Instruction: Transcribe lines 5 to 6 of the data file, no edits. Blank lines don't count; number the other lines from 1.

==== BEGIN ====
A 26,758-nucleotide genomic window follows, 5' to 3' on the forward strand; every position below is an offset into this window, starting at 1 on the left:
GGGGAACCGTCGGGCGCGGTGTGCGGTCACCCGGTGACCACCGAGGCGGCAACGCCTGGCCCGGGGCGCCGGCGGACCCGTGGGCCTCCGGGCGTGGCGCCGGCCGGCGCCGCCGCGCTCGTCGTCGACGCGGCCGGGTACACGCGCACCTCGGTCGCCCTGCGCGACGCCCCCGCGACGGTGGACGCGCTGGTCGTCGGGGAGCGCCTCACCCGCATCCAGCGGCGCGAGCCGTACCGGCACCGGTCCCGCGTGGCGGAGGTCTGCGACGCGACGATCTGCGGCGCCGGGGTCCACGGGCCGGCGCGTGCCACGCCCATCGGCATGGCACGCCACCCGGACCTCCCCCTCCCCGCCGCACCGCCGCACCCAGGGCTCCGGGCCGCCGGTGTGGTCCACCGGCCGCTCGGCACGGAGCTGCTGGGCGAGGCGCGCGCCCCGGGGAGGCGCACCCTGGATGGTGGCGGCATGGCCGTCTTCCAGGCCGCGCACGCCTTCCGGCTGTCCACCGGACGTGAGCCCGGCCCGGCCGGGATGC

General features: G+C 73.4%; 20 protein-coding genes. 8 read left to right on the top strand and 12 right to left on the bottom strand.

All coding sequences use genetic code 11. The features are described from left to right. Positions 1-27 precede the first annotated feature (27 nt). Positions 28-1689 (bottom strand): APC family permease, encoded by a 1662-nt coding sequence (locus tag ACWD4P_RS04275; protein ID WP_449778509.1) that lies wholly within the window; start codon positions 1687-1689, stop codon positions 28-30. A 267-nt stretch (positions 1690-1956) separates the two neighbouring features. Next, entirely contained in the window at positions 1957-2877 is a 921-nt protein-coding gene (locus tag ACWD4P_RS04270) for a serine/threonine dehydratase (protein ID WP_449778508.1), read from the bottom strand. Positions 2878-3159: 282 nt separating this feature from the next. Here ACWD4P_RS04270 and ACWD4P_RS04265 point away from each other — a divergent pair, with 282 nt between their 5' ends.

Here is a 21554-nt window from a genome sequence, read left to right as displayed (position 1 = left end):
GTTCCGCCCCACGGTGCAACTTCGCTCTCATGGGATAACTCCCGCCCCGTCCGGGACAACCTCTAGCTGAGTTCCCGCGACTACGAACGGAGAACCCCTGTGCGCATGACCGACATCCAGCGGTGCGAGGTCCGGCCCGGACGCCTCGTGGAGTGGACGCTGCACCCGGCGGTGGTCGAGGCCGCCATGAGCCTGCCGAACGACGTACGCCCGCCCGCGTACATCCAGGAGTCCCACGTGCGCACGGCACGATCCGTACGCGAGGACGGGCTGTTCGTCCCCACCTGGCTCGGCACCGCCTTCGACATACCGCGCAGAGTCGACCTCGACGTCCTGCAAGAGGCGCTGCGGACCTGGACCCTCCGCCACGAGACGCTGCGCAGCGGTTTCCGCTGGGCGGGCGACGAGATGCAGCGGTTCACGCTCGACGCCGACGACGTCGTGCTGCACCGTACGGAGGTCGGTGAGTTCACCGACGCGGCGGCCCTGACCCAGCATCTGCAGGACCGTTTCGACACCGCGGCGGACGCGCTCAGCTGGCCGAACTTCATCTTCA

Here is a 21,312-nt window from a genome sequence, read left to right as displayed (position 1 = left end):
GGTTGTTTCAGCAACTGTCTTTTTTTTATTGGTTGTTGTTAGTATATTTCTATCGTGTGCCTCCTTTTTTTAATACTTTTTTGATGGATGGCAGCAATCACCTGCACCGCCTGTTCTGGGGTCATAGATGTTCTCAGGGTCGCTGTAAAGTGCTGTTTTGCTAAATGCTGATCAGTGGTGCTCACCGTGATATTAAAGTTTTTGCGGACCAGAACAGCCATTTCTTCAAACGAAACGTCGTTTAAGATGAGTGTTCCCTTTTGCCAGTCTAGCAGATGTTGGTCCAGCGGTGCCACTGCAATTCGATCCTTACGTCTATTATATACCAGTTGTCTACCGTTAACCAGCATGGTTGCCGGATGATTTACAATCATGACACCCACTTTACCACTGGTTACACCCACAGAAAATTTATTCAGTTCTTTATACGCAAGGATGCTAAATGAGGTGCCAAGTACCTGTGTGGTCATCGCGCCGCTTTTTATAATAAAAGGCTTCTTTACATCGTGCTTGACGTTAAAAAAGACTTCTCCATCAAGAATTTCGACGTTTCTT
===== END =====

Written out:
Here is a 21554-nt window from a genome sequence, read left to right as displayed (position 1 = left end):
GTTCCGCCCCACGGTGCAACTTCGCTCTCATGGGATAACTCCCGCCCCGTCCGGGACAACCTCTAGCTGAGTTCCCGCGACTACGAACGGAGAACCCCTGTGCGCATGACCGACATCCAGCGGTGCGAGGTCCGGCCCGGACGCCTCGTGGAGTGGACGCTGCACCCGGCGGTGGTCGAGGCCGCCATGAGCCTGCCGAACGACGTACGCCCGCCCGCGTACATCCAGGAGTCCCACGTGCGCACGGCACGATCCGTACGCGAGGACGGGCTGTTCGTCCCCACCTGGCTCGGCACCGCCTTCGACATACCGCGCAGAGTCGACCTCGACGTCCTGCAAGAGGCGCTGCGGACCTGGACCCTCCGCCACGAGACGCTGCGCAGCGGTTTCCGCTGGGCGGGCGACGAGATGCAGCGGTTCACGCTCGACGCCGACGACGTCGTGCTGCACCGTACGGAGGTCGGTGAGTTCACCGACGCGGCGGCCCTGACCCAGCATCTGCAGGACCGTTTCGACACCGCGGCGGACGCGCTCAGCTGGCCGAACTTCATCTTCA